Latinas stand to benefit if the Food and Drug Administration (FDA) changes its guidelines to allow manufacturers to enrich corn flour—a major dietary staple in the Latino community—with folic acid, according to a WNYC report.
The FDA policy on folate enrichment has come under discussion as a result of a petition started by the March of Dimes and other groups. The petition seeks only to allow manufacturers to add the vitamin—it does not require them to do so.
Folic acid, or folate, is a B-complex vitamin that reduces the chances of neural tube defects—a form of birth defect affecting the brain or spinal cord. These include spina bifida, which can cause permanent long-term health problems such as paralysis, and anencephaly, a largely fatal disorder in which the brain and skull don’t develop properly. Neural tube defects have dropped from 4,500 a year to 3,000 a year since 1998, when FDA regulations mandating the addition of folate to many grain products, such as wheat flour, took effect. However, manufacturers aren’t required to add folate to masa corn flour—the primary ingredient in native Latino fare such as tortillas and tamales—which means that pregnant Latinas may not be getting the folate they need for their children’s health.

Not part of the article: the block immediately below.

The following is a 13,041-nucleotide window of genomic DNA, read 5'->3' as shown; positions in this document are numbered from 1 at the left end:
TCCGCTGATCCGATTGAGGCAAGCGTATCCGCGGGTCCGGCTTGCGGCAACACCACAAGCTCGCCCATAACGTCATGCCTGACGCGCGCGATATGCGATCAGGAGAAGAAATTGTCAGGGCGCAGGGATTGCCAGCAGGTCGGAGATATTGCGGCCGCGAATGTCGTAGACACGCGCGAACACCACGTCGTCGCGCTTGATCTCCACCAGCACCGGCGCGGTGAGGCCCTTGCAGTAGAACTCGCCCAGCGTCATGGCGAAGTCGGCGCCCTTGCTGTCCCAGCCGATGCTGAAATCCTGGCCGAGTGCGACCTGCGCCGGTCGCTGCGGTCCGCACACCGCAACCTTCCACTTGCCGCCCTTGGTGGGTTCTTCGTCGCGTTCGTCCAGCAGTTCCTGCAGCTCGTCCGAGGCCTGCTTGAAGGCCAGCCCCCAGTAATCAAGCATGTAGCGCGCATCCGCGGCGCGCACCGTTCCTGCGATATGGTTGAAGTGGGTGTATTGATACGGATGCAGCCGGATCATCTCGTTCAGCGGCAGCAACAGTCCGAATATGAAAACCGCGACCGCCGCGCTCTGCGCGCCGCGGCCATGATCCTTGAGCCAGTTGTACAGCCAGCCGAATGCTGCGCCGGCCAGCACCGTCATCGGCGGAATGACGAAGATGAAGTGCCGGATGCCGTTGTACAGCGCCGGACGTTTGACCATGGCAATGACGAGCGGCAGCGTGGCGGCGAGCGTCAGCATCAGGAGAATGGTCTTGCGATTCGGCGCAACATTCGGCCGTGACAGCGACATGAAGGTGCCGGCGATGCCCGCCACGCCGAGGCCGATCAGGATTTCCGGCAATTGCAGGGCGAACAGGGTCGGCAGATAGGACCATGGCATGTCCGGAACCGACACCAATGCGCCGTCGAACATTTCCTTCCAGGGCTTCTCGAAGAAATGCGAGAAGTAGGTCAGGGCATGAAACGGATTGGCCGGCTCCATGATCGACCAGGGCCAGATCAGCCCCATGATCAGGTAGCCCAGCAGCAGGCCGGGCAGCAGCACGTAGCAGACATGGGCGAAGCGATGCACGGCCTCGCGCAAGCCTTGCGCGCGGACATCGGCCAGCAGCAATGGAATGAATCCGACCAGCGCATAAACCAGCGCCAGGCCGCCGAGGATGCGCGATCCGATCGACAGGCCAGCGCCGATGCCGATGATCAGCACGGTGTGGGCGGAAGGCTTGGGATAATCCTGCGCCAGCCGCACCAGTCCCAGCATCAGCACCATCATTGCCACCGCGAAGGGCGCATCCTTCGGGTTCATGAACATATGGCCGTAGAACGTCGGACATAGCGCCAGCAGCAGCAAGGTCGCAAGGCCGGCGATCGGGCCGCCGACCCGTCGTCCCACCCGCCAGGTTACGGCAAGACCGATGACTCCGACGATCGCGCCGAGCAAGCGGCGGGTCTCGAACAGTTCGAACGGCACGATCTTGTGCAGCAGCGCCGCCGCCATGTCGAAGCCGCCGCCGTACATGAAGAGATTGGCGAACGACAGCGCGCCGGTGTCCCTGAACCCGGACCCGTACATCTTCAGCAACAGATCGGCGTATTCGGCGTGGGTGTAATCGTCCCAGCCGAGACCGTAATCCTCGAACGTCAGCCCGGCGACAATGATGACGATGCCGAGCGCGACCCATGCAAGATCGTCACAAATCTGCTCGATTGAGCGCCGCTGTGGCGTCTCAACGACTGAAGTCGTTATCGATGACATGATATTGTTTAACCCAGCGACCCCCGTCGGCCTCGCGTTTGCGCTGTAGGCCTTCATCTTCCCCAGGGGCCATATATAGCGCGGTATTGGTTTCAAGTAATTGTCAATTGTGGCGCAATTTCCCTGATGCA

Folate can also be obtained from vitamins, but it’s needed during the first few weeks of pregnancy to avoid birth defects, and mothers often don’t know they’re pregnant until after that window has closed.
“Some people think, ’When I get pregnant, I’ll change all my behaviors—I’ll stop drinking, I’ll stop smoking, I’ll start taking my vitamin,’” said Siobhan Dolan, MD, MPH, an obstetrician and geneticist at New York City’s Montefiore Hospital. “The truth is that those interventions are most effective if they’re undertaken before you get pregnant, so we need to keep backing up the messages for women.”